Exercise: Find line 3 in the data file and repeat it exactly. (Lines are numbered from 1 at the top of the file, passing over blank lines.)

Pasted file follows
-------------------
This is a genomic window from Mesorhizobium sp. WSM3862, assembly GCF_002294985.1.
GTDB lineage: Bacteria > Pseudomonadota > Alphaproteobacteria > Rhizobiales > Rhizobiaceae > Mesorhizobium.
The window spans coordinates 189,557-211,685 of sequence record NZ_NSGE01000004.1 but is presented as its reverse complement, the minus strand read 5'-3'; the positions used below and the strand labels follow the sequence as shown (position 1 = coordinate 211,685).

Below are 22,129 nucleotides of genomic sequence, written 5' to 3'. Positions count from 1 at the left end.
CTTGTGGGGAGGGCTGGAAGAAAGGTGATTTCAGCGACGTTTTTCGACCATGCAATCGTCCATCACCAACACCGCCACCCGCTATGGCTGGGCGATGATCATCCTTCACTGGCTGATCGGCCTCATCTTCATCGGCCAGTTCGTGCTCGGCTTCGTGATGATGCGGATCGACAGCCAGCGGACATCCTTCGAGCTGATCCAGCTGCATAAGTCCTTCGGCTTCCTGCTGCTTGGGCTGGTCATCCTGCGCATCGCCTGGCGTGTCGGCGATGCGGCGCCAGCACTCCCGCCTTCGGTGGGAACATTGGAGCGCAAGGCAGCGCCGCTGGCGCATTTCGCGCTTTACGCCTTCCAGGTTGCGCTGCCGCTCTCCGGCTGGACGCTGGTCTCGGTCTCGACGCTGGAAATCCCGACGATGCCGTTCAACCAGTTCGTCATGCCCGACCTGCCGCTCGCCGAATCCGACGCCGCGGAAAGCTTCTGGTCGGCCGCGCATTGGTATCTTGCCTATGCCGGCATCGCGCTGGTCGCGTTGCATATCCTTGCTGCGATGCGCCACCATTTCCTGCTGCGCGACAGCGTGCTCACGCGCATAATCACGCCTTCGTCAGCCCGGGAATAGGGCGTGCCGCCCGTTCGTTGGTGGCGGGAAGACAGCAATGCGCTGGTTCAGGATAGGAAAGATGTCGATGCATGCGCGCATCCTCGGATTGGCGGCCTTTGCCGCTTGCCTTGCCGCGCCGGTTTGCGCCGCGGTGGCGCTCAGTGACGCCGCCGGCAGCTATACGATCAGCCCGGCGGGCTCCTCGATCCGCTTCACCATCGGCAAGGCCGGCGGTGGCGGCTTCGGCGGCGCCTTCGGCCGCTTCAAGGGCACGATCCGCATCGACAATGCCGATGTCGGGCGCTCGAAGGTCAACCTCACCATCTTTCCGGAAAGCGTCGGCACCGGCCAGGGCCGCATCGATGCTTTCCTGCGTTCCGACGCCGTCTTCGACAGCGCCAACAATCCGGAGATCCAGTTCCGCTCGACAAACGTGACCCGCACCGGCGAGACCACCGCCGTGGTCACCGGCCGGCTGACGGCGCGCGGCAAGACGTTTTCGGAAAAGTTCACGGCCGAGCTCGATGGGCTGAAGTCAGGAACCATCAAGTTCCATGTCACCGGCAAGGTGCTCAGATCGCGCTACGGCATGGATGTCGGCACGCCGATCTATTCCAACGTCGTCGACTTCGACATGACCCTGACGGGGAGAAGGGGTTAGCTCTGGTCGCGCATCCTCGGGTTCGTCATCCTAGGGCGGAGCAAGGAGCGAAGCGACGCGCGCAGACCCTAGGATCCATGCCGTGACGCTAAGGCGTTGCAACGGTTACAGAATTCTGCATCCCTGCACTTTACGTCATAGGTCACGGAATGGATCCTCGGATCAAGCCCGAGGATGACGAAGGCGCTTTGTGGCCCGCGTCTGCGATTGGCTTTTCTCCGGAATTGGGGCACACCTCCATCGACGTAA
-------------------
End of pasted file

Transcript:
The window spans coordinates 189,557-211,685 of sequence record NZ_NSGE01000004.1 but is presented as its reverse complement, the minus strand read 5'-3'; the positions used below and the strand labels follow the sequence as shown (position 1 = coordinate 211,685).